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In the moments after we give birth, we desperately want to hear our baby cry. In the middle of the night a few months later it's no longer exactly music to our ears, but those cries aren't just telling us that baby needs a night feeding: They're also giving us a hint at what our children may sound like as kindergarteners, and adults.

New research published in the journal Biology Letters suggests the pitch of a 4-month-old's cry predicts the pitch they'll use to ask for more cookies at age five and maybe even later on as adults.

The study saw 2 to 5-month olds recorded while crying. Five years later, the researchers hit record again and chatted with the now speaking children. Their findings, combined with previous work on the subject, suggest it's possible to figure out what a baby's voice will sound like later in life, and that the pitch of our adult voices may be traceable back to the time we spend in utero. Further studies are needed, but scientists are very interested in how factors before birth can impact decades later.

"In utero, you have a lot of different things that can alter and impact your life — not only as a baby, but also at an adult stage," one of the authors of the study, Nicolas Mathevon, told the New York Times.

The New York Times also spoke with Carolyn Hodges, an assistant professor of anthropology at Boston University who was not involved in the study. According to Hodges, while voice pitch may not seem like a big deal, it impacts how we perceive people in very real ways.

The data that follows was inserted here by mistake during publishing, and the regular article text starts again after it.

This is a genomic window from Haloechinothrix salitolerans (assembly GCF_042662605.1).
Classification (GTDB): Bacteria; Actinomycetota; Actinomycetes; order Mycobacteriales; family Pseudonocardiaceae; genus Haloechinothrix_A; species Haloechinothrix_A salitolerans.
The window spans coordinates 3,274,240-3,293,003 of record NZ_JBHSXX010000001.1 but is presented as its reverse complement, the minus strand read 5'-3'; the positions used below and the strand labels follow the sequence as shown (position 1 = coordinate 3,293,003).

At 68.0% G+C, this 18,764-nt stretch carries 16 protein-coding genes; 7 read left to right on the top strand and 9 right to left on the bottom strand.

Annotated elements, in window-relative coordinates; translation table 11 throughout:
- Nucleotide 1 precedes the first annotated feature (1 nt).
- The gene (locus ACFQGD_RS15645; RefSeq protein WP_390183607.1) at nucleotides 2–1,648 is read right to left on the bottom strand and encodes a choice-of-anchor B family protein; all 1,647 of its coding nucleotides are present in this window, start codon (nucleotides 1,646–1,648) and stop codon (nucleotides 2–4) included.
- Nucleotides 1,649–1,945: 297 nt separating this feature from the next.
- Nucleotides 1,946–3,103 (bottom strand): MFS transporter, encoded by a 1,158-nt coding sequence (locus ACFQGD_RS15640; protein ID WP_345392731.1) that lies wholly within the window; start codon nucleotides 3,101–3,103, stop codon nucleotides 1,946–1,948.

Voice pitch is a factor in how attractive we think people are, how trustworthy. But why we find certain pitches more or less appealing isn't known. "There aren't many studies that address these questions, so that makes this research especially intriguing," Hodges said, adding that it "suggests that individual differences in voice pitch may have their origins very, very early in development."

So the pitch of that midnight cry may have been determined months ago, and it may determine part of your child's future, too. There are still so many things we don't know, but as parents we do know one thing: Our babies cries (as much as we don't want to hear them all the time) really are something special.

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For many years, Serena Williams seemed as perfect as a person could be. But now, Serena is a mom. She's imperfect and she's being honest about that and we're so grateful.

On the cover of TIME, Williams owns her imperfection, and in doing so, she gives mothers around the world permission to be as real as she is being.